|Hi! And welcome to my site.
I am a self-taught artist from London, UK. Although I've been a bit of an artistic chameleon over the years, flitting shamelessly from one style to another, I've gradually developed my own signature style. More information below...
"Stained glass mosaic": Inspiration and Technique
"Stained glass mosaic" is inspired by the vibrancy of stained glass and the jagged geometry of mosaics - but is achieved with mere pen and paper. I love combining the technique with my favourite themes from fantasy and mythology: dragons and snakes, great birds, mountains and lakes, warriors, goddesses and enchantresses.
This technique actually started out as a solution to a common problem: lack of space. I badly wanted to paint, but was finding it increasingly hard to lay out all the equipment where I wanted it - plus there was the inevitable mess! And then I hit upon the idea of fibre-tip pens. Often regarded as just for children, this much-neglected medium can actually create beautifully intense colour combinations. They are also easily portable, and can be ready to use or packed away in a moment. And so I began to experiment…
The materials are fairly simple. My essential kit presently consists of the following:
• fibre-tip coloured pens;
• metallic markers;
• gold and silver gel pens;
• black pens of varying thickness (at the moment, I'm using Faber Castell PITT artist pens in Indian ink);
• correction fluid;
• heavyweight watercolour paper;
• plus, of course, HB graphite pencil and eraser for the preparatory bit.
2) The basic technique…
• I begin by drawing the outlines and adding the jagged "tiles", all with an HB pencil. (If these tiles are kept fairly small, the final picture becomes more vibrant and sophisticated.) It's a good idea to plan the design in a sketchbook first: no point in wasting high-quality watercolour paper!
• Then the really fun part starts: the colouring in. For each distinct section of the painting (e.g. a creature's wings), I typically choose up to seven colours, which I first test to see how well they harmonise. Once I am happy with the combination, I fill in that section, distributing the colours partly at random, but also according to my own preferences for whichever shade(s) should predominate. I usually try to avoid having the exact same colour on adjacent tiles.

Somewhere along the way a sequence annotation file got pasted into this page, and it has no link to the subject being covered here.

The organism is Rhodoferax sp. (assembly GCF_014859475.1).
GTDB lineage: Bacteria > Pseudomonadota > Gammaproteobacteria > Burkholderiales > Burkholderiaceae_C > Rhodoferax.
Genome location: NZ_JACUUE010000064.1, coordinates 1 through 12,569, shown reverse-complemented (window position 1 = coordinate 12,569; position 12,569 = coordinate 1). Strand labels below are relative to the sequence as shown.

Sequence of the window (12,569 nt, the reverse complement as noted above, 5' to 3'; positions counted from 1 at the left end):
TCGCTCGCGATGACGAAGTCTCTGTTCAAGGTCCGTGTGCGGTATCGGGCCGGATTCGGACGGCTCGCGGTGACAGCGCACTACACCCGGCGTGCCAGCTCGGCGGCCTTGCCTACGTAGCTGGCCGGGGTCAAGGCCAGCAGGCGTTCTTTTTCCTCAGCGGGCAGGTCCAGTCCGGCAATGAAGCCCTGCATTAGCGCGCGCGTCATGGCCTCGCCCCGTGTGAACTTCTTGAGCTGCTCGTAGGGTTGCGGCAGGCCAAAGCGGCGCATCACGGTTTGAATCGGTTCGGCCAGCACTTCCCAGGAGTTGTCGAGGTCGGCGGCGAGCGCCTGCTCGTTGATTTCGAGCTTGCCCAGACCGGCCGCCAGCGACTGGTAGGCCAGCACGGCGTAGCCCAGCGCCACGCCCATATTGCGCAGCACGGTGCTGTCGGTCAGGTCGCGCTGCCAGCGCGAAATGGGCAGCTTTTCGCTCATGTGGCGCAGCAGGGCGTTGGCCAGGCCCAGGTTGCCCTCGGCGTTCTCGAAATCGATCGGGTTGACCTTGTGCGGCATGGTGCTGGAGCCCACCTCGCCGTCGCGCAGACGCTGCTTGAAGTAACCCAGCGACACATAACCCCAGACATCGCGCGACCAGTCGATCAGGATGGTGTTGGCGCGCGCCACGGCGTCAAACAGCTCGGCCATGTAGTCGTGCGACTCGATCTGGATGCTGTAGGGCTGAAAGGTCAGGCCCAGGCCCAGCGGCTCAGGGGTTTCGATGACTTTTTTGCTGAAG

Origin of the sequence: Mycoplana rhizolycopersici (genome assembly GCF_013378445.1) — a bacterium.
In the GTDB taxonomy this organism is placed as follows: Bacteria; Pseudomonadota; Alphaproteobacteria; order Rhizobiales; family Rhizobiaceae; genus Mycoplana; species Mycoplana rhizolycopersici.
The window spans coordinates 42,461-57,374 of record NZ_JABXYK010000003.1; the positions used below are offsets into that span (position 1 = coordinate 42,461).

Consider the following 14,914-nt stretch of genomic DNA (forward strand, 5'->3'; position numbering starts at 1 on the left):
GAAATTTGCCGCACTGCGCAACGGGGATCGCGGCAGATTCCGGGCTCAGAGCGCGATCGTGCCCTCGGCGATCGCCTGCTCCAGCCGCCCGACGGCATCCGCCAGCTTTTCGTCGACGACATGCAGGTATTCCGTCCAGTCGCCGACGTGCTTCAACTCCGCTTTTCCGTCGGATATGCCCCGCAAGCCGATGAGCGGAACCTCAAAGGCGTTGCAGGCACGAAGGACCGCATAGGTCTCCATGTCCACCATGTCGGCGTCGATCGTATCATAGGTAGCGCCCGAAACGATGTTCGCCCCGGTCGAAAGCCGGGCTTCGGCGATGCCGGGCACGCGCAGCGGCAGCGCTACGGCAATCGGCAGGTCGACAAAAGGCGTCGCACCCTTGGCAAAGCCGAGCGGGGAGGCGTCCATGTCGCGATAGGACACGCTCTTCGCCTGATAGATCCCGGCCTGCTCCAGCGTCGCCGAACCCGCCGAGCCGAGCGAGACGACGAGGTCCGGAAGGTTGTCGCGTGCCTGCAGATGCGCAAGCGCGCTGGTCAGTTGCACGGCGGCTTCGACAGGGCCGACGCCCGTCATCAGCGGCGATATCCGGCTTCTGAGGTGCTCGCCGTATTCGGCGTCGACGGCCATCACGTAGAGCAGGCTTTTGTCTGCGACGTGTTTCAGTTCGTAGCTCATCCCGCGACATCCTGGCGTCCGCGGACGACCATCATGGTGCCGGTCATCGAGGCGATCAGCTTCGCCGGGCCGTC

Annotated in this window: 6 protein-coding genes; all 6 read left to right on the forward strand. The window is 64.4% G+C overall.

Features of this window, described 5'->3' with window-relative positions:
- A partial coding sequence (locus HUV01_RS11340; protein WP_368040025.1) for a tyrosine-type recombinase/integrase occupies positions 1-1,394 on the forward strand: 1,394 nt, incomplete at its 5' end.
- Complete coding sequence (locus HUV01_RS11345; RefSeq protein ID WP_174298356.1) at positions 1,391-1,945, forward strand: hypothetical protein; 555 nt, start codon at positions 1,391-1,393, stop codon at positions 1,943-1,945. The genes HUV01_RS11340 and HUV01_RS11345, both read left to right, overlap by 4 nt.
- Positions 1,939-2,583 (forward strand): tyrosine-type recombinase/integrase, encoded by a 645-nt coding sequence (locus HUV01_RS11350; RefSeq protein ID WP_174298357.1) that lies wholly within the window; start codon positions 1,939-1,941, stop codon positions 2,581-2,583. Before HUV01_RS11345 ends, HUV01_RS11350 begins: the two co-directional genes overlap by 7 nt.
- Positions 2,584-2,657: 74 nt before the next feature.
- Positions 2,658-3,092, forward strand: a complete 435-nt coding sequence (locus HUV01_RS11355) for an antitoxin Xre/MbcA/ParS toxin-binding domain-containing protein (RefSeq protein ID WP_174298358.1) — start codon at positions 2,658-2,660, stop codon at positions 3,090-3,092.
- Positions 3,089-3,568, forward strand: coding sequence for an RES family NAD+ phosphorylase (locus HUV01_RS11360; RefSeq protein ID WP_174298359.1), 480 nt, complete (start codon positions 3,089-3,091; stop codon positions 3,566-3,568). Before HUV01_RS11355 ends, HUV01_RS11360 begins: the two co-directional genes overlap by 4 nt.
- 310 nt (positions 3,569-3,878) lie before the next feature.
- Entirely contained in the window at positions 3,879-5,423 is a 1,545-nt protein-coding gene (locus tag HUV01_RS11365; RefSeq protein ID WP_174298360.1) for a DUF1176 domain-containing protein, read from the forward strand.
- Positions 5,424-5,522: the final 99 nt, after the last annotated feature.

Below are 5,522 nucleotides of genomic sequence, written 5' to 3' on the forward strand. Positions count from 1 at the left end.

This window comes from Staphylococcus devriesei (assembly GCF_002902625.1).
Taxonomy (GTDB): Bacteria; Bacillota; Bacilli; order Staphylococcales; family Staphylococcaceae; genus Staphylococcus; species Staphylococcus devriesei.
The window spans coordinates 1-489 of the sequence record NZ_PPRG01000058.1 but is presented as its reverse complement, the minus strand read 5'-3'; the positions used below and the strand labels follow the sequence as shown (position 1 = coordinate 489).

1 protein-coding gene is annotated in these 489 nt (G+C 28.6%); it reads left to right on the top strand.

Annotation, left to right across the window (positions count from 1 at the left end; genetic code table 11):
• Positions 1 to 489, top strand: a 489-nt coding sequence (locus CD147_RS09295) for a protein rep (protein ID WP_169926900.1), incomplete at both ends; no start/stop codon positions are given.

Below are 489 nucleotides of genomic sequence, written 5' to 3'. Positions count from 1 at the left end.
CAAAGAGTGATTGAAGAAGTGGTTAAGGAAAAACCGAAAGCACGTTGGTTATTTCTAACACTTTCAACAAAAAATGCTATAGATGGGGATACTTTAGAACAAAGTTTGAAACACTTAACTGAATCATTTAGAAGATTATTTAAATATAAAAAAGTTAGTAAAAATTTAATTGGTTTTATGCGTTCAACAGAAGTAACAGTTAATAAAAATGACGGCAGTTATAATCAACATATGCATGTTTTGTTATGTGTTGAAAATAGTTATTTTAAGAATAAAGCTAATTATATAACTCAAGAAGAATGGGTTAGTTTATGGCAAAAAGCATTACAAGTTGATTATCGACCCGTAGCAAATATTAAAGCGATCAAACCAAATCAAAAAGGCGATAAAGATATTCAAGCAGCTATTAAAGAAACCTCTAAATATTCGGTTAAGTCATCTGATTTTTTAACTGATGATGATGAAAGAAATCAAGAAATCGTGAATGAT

• I then go over the outlines in black ink, with thin lines between tiles and thicker lines between sections.
• Finally, I highlight the most important areas (e.g. the shape of a creature against the background) using correction fluid with a fine paintbrush and/or white gel pen.
• Et voila!
Naturally, my technique has evolved over time. I've found, for example, that the texture of watercolour paper combined with soft fibre-tip pens (as opposed to plain cartridge paper and cheap scratchy pens) creates an irresistible velvety richness, and I wholeheartedly recommend Letraset metallic markers for their soft glimmer - plus they're great for covering errors. And of course, media can always be mixed: I occasionally use pencil for extra shading, if I want to create an illusion of greater depth.
Leaving whole areas white can be advantageous. A background of plain white "tiles", with a few of them coloured for the sake of variety (as in "Dragon Lair"), can help to make the foreground stand out more clearly.
There's a real pleasure in trying to find that elusive alchemy of colours out of the myriad possibilities. In "Winged Enchantress", for example, I'm really happy with the way that the orange, pink and yellow work together to create the sun's rays. But things can go wrong as well: I once thought it would be a great idea to use the seven colours of the rainbow in one section, aiming for an iridescent, prism-like effect. It ended up garish, like a child's coloured bricks, and totally devoid of atmosphere. The moral to that unhappy episode is: if you want a rainbow effect, the colours have to be in strict rainbow sequence. Live and learn…
I really hope you enjoy the artwork here. Please feel free to get in touch: I'm always delighted to get feedback.
Karen Amanda Harris